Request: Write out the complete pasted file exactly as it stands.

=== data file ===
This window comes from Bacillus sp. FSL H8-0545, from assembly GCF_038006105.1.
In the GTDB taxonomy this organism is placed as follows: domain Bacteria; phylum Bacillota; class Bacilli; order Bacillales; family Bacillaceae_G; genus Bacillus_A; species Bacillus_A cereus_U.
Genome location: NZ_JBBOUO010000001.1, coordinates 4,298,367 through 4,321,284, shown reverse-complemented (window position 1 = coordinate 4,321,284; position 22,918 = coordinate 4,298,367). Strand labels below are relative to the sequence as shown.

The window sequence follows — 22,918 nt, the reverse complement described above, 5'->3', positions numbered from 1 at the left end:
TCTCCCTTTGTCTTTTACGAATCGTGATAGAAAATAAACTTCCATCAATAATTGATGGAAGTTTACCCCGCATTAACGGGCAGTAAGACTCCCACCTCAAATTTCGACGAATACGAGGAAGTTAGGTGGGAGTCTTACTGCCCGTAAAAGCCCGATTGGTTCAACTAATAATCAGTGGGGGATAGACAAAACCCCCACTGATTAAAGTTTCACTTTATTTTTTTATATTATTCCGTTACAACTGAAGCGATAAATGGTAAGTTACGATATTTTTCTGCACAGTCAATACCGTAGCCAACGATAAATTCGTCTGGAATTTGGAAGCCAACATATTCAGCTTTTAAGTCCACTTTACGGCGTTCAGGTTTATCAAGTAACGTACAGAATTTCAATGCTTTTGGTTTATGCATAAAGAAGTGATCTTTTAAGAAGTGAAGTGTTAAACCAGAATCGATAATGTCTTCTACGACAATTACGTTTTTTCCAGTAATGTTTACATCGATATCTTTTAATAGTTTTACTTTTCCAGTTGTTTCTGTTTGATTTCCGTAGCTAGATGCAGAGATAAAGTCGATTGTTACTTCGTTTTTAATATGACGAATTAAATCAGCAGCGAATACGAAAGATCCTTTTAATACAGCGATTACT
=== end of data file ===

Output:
This window comes from Bacillus sp. FSL H8-0545, from assembly GCF_038006105.1.
In the GTDB taxonomy this organism is placed as follows: domain Bacteria; phylum Bacillota; class Bacilli; order Bacillales; family Bacillaceae_G; genus Bacillus_A; species Bacillus_A cereus_U.
Genome location: NZ_JBBOUO010000001.1, coordinates 4,298,367 through 4,321,284, shown reverse-complemented (window position 1 = coordinate 4,321,284; position 22,918 = coordinate 4,298,367). Strand labels below are relative to the sequence as shown.

The window sequence follows — 22,918 nt, the reverse complement described above, 5'->3', positions numbered from 1 at the left end:
TCTCCCTTTGTCTTTTACGAATCGTGATAGAAAATAAACTTCCATCAATAATTGATGGAAGTTTACCCCGCATTAACGGGCAGTAAGACTCCCACCTCAAATTTCGACGAATACGAGGAAGTTAGGTGGGAGTCTTACTGCCCGTAAAAGCCCGATTGGTTCAACTAATAATCAGTGGGGGATAGACAAAACCCCCACTGATTAAAGTTTCACTTTATTTTTTTATATTATTCCGTTACAACTGAAGCGATAAATGGTAAGTTACGATATTTTTCTGCACAGTCAATACCGTAGCCAACGATAAATTCGTCTGGAATTTGGAAGCCAACATATTCAGCTTTTAAGTCCACTTTACGGCGTTCAGGTTTATCAAGTAACGTACAGAATTTCAATGCTTTTGGTTTATGCATAAAGAAGTGATCTTTTAAGAAGTGAAGTGTTAAACCAGAATCGATAATGTCTTCTACGACAATTACGTTTTTTCCAGTAATGTTTACATCGATATCTTTTAATAGTTTTACTTTTCCAGTTGTTTCTGTTTGATTTCCGTAGCTAGATGCAGAGATAAAGTCGATTGTTACTTCGTTTTTAATATGACGAATTAAATCAGCAGCGAATACGAAAGATCCTTTTAATACAGCGATTACT